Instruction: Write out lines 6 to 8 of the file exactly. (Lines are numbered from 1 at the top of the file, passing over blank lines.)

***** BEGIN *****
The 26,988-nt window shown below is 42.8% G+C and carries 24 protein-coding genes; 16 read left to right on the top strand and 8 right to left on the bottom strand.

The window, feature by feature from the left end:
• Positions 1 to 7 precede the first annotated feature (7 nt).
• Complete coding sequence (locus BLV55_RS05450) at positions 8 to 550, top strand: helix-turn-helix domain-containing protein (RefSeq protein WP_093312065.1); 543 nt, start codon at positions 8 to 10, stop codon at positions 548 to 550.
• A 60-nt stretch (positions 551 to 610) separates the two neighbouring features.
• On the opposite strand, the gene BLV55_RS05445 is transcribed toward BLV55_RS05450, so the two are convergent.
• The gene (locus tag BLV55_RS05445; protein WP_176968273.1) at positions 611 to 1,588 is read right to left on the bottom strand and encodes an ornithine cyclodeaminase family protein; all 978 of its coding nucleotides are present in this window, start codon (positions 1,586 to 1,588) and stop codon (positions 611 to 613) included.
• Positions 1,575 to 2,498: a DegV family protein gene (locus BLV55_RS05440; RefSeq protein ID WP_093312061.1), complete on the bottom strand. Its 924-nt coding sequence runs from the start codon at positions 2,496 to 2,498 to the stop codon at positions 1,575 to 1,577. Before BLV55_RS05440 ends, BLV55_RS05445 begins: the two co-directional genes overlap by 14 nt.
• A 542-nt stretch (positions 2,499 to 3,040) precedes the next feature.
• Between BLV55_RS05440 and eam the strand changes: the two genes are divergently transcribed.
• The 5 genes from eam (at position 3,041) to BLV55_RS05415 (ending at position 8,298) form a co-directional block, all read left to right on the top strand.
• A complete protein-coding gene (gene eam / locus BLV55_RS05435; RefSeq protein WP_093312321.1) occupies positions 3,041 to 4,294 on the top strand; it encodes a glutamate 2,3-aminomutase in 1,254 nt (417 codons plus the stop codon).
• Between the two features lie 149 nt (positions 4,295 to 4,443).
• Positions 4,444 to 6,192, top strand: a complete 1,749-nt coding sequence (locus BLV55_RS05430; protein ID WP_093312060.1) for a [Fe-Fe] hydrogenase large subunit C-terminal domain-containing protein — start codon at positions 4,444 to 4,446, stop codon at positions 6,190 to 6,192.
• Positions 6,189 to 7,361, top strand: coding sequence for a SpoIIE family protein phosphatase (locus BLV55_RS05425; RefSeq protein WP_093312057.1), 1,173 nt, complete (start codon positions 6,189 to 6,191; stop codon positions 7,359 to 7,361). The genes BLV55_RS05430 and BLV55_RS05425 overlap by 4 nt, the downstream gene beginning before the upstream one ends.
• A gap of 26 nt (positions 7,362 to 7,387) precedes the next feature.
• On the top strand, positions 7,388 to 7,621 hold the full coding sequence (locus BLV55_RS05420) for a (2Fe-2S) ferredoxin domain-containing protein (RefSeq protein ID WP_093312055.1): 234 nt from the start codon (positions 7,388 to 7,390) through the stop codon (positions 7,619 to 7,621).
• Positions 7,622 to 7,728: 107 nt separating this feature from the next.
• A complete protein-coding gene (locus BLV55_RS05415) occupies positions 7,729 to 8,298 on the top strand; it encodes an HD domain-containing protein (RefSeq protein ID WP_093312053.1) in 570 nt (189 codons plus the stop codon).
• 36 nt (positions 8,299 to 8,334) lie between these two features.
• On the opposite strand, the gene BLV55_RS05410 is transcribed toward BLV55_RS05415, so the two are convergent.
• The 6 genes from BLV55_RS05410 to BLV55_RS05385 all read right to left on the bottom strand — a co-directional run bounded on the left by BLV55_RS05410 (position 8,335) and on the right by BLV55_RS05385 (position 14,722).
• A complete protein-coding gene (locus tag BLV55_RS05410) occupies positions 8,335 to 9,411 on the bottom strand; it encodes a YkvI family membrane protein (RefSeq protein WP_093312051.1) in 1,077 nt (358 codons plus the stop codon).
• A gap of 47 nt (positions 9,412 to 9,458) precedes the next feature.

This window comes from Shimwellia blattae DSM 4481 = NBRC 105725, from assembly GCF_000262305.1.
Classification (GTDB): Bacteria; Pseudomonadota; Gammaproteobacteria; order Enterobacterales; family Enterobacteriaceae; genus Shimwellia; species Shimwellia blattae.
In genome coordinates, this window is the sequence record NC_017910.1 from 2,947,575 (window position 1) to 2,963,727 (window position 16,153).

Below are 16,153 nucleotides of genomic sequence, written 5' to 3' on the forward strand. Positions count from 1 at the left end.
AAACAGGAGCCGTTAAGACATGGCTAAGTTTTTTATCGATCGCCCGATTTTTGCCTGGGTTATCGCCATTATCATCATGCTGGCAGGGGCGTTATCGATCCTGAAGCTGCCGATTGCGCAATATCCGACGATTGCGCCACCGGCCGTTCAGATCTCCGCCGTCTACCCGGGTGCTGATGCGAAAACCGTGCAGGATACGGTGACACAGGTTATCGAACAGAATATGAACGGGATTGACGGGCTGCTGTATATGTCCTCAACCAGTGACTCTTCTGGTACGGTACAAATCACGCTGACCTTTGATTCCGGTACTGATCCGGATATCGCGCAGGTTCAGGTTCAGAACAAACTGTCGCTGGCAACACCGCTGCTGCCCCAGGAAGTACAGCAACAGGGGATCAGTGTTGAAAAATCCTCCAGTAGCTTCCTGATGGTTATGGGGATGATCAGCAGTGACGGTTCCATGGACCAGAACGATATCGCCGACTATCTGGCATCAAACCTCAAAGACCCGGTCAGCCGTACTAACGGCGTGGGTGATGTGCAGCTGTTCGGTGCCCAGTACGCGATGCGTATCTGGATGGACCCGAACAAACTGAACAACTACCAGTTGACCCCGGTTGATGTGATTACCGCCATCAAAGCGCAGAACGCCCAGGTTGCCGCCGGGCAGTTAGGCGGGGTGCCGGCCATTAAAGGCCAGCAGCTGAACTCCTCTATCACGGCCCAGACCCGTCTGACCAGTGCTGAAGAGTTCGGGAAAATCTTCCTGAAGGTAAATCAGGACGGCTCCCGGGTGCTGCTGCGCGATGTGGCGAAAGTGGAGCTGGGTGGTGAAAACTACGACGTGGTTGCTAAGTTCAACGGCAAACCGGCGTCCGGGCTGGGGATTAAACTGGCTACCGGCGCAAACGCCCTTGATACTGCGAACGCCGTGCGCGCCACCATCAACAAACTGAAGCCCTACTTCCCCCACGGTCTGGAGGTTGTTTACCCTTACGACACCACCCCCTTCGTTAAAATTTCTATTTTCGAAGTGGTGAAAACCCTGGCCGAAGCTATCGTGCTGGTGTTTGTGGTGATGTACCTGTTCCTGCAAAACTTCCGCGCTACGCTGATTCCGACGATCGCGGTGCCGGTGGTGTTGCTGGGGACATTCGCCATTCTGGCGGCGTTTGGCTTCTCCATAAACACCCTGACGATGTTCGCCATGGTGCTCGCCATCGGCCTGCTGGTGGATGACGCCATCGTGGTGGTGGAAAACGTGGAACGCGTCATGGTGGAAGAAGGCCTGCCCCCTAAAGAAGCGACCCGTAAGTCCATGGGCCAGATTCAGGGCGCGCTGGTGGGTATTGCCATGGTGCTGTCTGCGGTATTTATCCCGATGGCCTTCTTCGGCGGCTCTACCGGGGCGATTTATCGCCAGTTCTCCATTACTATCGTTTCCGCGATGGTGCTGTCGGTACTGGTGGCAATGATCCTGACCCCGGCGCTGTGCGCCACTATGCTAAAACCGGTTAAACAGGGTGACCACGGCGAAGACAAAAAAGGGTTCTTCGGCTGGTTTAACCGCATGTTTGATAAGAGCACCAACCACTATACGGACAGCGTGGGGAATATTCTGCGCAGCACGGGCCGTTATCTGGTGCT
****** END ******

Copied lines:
• On the opposite strand, the gene BLV55_RS05445 is transcribed toward BLV55_RS05450, so the two are convergent.
• The gene (locus tag BLV55_RS05445; protein WP_176968273.1) at positions 611 to 1,588 is read right to left on the bottom strand and encodes an ornithine cyclodeaminase family protein; all 978 of its coding nucleotides are present in this window, start codon (positions 1,586 to 1,588) and stop codon (positions 611 to 613) included.
• Positions 1,575 to 2,498: a DegV family protein gene (locus BLV55_RS05440; RefSeq protein ID WP_093312061.1), complete on the bottom strand. Its 924-nt coding sequence runs from the start codon at positions 2,496 to 2,498 to the stop codon at positions 1,575 to 1,577. Before BLV55_RS05440 ends, BLV55_RS05445 begins: the two co-directional genes overlap by 14 nt.